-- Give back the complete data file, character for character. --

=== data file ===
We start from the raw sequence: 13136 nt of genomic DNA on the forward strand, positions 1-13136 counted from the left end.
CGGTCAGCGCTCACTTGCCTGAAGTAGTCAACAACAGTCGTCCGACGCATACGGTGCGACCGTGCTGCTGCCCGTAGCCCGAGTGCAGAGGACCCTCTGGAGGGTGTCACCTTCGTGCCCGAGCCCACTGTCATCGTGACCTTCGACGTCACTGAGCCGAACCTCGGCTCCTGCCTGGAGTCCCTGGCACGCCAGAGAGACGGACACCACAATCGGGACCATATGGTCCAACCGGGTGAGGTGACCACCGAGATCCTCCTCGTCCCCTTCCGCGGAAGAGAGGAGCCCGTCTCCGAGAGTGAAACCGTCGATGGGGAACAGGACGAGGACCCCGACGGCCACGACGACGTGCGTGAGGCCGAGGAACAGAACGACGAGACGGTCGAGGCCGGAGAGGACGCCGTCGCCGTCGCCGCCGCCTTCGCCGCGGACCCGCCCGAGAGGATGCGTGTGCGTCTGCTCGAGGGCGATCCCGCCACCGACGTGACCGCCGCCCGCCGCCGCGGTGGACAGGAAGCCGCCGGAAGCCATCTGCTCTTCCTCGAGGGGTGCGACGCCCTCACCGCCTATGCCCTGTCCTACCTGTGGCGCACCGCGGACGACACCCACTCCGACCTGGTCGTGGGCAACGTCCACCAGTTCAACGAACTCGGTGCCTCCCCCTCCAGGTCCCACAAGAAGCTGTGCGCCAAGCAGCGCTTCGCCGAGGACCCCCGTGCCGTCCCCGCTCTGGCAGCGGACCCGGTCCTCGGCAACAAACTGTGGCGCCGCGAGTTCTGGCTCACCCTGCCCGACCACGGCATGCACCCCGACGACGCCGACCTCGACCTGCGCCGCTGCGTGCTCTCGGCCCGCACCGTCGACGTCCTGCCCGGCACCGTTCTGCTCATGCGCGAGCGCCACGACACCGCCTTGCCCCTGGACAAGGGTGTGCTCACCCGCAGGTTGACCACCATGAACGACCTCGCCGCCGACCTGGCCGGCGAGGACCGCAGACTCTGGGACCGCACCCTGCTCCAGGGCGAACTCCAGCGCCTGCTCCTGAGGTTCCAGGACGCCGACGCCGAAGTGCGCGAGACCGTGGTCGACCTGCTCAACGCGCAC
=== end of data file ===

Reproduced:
We start from the raw sequence: 13136 nt of genomic DNA on the forward strand, positions 1-13136 counted from the left end.
CGGTCAGCGCTCACTTGCCTGAAGTAGTCAACAACAGTCGTCCGACGCATACGGTGCGACCGTGCTGCTGCCCGTAGCCCGAGTGCAGAGGACCCTCTGGAGGGTGTCACCTTCGTGCCCGAGCCCACTGTCATCGTGACCTTCGACGTCACTGAGCCGAACCTCGGCTCCTGCCTGGAGTCCCTGGCACGCCAGAGAGACGGACACCACAATCGGGACCATATGGTCCAACCGGGTGAGGTGACCACCGAGATCCTCCTCGTCCCCTTCCGCGGAAGAGAGGAGCCCGTCTCCGAGAGTGAAACCGTCGATGGGGAACAGGACGAGGACCCCGACGGCCACGACGACGTGCGTGAGGCCGAGGAACAGAACGACGAGACGGTCGAGGCCGGAGAGGACGCCGTCGCCGTCGCCGCCGCCTTCGCCGCGGACCCGCCCGAGAGGATGCGTGTGCGTCTGCTCGAGGGCGATCCCGCCACCGACGTGACCGCCGCCCGCCGCCGCGGTGGACAGGAAGCCGCCGGAAGCCATCTGCTCTTCCTCGAGGGGTGCGACGCCCTCACCGCCTATGCCCTGTCCTACCTGTGGCGCACCGCGGACGACACCCACTCCGACCTGGTCGTGGGCAACGTCCACCAGTTCAACGAACTCGGTGCCTCCCCCTCCAGGTCCCACAAGAAGCTGTGCGCCAAGCAGCGCTTCGCCGAGGACCCCCGTGCCGTCCCCGCTCTGGCAGCGGACCCGGTCCTCGGCAACAAACTGTGGCGCCGCGAGTTCTGGCTCACCCTGCCCGACCACGGCATGCACCCCGACGACGCCGACCTCGACCTGCGCCGCTGCGTGCTCTCGGCCCGCACCGTCGACGTCCTGCCCGGCACCGTTCTGCTCATGCGCGAGCGCCACGACACCGCCTTGCCCCTGGACAAGGGTGTGCTCACCCGCAGGTTGACCACCATGAACGACCTCGCCGCCGACCTGGCCGGCGAGGACCGCAGACTCTGGGACCGCACCCTGCTCCAGGGCGAACTCCAGCGCCTGCTCCTGAGGTTCCAGGACGCCGACGCCGAAGTGCGCGAGACCGTGGTCGACCTGCTCAACGCGCAC